Action movies are rarely taken seriously by critics, rarely even evaluated on the merits of their action. Instead of analyzing the mechanics of a fight scene, the movement through space and edits, a more conventional approach is taken in accordance with chats about character, story, and drama. Action may be perceived as a void of other things — where explosions are going on, intellectual things cannot exist (possibly because they’re being blown up).
What if action, and really good action, could be put to toward that more conventional stuff? Children of Men is nearly interactive, using its blistering chase scenes to engage physically with the audience, and grant them an empathy perfect for this story. As a post-apocalypse, it’s a generic pastiche of the familiar: there’s dystopic rule, bandits, urban decay, war — and yet it is among the most palpable, the most terrifying. The film sells its world through masterclass direction, and Mr. Cuaron’s inherent knowledge of how the viewer interfaces with the screen.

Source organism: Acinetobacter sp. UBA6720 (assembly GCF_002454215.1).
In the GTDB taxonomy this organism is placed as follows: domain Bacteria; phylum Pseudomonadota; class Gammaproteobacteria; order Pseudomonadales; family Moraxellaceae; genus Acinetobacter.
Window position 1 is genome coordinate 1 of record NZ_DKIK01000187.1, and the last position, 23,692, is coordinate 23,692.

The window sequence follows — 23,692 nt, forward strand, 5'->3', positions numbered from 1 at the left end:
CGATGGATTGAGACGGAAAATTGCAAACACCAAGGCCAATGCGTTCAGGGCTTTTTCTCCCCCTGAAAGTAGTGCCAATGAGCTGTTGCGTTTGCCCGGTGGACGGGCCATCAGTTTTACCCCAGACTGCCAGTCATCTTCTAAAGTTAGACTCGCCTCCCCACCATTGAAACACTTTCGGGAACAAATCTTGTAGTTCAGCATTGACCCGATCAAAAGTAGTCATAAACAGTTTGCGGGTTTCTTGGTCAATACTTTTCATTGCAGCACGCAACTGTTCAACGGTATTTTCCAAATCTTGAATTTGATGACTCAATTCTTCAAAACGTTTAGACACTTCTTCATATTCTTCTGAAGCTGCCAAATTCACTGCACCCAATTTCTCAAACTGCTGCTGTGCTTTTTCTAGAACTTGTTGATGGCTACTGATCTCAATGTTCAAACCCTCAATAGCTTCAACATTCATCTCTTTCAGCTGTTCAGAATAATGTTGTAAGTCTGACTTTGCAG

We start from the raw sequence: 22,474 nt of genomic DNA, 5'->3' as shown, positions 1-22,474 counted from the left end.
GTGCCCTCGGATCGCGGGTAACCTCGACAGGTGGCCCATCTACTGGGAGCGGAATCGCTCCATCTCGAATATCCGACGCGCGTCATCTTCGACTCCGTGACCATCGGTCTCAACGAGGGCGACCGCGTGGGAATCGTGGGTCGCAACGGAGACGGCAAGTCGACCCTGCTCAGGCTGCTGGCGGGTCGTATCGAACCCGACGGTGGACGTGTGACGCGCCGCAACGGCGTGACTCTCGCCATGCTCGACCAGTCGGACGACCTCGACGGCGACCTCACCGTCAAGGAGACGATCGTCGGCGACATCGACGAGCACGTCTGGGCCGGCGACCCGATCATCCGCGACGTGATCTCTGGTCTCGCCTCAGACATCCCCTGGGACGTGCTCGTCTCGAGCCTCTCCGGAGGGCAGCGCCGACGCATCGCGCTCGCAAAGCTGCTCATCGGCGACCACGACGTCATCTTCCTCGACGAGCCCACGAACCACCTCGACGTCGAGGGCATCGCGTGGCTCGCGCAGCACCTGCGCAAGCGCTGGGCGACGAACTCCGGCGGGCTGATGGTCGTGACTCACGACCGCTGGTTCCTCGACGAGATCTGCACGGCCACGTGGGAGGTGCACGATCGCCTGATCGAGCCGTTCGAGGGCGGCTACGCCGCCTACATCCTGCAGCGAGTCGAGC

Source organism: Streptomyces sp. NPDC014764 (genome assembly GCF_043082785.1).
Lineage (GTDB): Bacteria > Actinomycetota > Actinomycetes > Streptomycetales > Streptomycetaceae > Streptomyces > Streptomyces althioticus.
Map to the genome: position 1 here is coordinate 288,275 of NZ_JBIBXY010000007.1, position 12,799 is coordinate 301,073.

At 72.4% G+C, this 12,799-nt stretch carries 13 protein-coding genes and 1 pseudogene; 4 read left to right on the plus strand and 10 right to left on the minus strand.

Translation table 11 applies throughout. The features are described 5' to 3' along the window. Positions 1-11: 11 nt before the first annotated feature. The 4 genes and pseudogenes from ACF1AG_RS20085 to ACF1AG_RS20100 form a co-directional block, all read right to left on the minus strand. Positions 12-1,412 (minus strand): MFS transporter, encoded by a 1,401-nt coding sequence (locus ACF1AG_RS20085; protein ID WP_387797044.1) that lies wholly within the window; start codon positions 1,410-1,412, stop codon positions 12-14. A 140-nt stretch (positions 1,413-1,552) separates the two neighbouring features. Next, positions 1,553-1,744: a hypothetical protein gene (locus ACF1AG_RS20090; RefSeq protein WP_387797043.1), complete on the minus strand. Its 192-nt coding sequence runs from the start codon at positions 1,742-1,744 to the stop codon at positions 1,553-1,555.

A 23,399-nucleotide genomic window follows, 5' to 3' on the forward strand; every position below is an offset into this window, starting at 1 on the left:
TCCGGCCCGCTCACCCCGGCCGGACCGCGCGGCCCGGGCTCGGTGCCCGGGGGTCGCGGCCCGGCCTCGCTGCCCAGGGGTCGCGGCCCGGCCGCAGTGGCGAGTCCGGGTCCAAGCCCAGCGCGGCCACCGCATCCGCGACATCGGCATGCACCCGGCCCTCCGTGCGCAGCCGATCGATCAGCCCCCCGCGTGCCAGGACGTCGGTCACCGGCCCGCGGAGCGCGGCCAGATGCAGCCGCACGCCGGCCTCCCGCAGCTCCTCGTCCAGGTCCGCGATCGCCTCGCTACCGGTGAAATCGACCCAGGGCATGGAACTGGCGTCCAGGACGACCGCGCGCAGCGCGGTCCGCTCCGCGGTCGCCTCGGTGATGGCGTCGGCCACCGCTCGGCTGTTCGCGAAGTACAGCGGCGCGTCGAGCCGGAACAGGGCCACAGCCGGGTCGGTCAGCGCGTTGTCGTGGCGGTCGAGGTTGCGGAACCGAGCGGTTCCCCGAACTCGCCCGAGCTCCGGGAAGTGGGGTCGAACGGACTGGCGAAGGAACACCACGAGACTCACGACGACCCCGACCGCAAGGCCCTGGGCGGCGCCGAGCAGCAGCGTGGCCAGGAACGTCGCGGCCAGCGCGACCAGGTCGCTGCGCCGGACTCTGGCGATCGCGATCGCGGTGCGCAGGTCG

We saw it earlier on this list with Gravity, and here in Children of Men, the story is similarly of survival, but the journey is much more draining. It’s arguable whether we can truly derive hope out of the ending, given how much brutality and inhumanity has been witnessed. We can take the sparse, full-frontal force approach like Hillcoat’s The Road adaptation, but Children of Men takes it a step further by not just setting a depressing mood, but embodying the minute details of an entire world with it.
It’s a film where the male protagonist breaks down crying after a particularly traumatic episode, and so at first we take in the ruthlessness of the scene, and later understand the effects it has on the characters peopling this terrible world. It’s difficult for a film to break through to us on this level, we as an audience being so desensitized to cinema violence. Making it real with full characters, physically real set-pieces, and easily imagined situations is a comprehensive creative job.
The movie where we can celebrate its technical achievements is a exceptional thing. The movie where such those technical achievements are an afterthought to what they create is the cinematic ideal. The creator’s hand is invisible for two blistering hours, but after the credits roll and we reclaim ourselves, we know that this was the work of a visionary.